Australia’s largest brewery buys canned wine company

One of Australia’s largest breweries, Carlton & United Breweries (CUB), which was sold to Asahi by AB InBev in July for AU$16bn, is branching into wine with the acquisition of a canned and keg wine company.

The north Victoria based brewery, which has a 50% share of the Australian market and is responsible for some of the country’s most popular beers including Carlton Draught, Victoria Bitter, Great Northern and Pure Blonde, has brought Riot Wine for an undisclosed sum.

The Adelaide-based wine company was founded in 2016 by Joe Cook and Tom O’Donnell to shake up the industry and persuade retailers and venues to stock wine in more recycle-friendly aluminium cans and kegs rather than traditional bottles.

CUB’s president of sales in Australia and New Zealand, Rose Scott called Riot Wine Co “a truly innovative company” that shared CUB’s commitment to quality and sustainability and that the expansion would help the company meet the evolving needs of the Australian drinker.

“[Riot Wine Co’s] rapid expansion in just three years shows venues and retailers that it can deliver great things for consumers. We plan to accelerate the expansion of this growing business through our large on-tap network and more than 100 years of draught experience.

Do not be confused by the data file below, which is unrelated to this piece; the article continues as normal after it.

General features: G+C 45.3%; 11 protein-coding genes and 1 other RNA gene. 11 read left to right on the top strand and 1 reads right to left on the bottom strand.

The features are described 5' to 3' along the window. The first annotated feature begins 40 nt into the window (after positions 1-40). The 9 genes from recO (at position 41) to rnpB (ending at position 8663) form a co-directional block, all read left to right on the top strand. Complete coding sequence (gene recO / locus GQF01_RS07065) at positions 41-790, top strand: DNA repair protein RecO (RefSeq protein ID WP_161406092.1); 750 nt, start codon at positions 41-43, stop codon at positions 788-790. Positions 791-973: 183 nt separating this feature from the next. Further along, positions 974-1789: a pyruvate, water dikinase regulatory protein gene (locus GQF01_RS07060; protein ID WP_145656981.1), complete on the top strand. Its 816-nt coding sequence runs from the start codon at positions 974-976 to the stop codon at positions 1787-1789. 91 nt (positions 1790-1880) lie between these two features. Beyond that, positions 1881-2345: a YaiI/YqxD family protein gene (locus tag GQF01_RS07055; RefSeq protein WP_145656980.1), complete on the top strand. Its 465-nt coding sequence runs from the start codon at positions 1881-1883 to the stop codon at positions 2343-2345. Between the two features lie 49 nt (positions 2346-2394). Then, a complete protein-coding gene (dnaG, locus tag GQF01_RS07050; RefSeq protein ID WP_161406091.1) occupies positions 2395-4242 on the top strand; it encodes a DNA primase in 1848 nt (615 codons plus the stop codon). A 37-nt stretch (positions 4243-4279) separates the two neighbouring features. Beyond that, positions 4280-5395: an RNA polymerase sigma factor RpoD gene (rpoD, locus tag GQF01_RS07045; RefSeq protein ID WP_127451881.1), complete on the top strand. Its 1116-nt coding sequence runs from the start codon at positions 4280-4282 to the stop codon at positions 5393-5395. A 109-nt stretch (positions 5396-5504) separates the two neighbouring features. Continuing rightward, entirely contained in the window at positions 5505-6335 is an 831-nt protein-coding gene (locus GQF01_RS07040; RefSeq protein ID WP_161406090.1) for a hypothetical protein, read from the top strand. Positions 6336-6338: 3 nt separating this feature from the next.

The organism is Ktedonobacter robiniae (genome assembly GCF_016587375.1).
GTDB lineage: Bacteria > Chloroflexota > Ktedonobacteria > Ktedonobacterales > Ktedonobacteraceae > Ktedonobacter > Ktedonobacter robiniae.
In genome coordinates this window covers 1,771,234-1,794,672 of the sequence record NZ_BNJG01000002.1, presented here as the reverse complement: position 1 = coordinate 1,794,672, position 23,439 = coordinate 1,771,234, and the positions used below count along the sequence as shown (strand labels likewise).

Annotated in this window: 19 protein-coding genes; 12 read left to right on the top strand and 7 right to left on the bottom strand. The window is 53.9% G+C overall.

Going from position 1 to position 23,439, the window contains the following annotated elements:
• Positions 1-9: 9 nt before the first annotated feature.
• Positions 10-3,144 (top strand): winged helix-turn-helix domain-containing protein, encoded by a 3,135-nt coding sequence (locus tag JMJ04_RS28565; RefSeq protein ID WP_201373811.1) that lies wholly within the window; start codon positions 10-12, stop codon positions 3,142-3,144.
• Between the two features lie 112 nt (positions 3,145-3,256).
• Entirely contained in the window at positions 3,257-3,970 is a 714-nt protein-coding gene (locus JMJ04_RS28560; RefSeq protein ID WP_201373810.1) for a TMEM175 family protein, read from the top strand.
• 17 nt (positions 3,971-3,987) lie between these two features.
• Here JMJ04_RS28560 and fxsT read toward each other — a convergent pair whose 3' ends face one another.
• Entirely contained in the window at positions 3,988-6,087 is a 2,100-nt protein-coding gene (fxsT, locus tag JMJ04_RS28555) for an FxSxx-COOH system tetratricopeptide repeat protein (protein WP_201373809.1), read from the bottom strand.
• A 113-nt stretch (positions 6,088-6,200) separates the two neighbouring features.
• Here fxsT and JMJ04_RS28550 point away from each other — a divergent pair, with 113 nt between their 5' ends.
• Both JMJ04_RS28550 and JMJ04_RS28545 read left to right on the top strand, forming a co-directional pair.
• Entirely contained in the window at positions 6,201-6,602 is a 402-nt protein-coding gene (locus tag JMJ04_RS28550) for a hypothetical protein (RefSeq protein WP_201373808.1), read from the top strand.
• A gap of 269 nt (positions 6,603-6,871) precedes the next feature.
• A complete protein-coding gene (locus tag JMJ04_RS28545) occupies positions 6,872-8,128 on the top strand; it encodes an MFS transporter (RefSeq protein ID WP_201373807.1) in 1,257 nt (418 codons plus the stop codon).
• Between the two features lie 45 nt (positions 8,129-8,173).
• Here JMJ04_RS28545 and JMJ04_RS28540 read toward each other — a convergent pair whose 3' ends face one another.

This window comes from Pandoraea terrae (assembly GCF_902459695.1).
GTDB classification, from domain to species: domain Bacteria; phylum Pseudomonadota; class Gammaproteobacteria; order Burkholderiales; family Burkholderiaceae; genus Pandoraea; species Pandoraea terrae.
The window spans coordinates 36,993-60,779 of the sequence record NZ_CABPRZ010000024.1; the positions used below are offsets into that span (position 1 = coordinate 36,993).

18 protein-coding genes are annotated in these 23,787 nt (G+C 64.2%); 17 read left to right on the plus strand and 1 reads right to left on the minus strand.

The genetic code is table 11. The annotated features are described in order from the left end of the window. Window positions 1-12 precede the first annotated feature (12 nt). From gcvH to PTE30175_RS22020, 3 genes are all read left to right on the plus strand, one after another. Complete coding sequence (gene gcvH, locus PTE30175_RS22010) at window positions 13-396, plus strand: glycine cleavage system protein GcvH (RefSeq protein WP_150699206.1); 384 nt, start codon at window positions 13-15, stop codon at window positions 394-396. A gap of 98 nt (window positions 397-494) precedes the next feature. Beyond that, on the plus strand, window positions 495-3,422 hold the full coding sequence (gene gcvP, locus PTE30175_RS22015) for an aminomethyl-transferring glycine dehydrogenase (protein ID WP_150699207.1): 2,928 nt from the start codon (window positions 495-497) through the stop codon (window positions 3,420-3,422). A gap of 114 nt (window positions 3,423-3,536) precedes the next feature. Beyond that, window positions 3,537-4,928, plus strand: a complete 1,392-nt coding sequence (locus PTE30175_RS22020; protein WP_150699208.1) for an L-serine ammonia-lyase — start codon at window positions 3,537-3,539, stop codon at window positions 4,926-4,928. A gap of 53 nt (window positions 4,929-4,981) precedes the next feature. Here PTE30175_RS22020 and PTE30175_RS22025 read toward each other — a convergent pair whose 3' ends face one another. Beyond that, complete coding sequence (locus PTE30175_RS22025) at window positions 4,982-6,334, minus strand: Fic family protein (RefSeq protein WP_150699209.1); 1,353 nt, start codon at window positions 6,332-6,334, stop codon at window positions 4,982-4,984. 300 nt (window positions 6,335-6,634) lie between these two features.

Although it plans to increase Riot Wine’s production from 50,000L of wine to 2.5mL per year, she added that the brewery would “first and foremost” remain a beer company.

The acquisition follows CUB’s decision to scrap plastic rings on beer cans and the signing of a major 12-year energy deal to switch to using solar energy for its brewery operations.

Carlton & United dates its history back to the early 20th century, but from the mid 1980s – 2011 it was part of the Foster’s Group, which included wine brands Penfold and Wolf Blass before they were split off to become Treasury Wine Estates, with SABMiller taking over the Foster’s business, and subsequently being bought by AB InBev. 

The sale of Carlton & United Breweries to Japan’s Asahi Breweries in Japan for $16 billion, which was subject to scrutiny by the Australian Competition and Consumer Commission, is likely to boost Asahi’s flagging beer sales in the country, according to the Sydney Morning Herald. As part of the deal, Asahi now has the right to sell AB InBev’s portfolio of brands in Australia.

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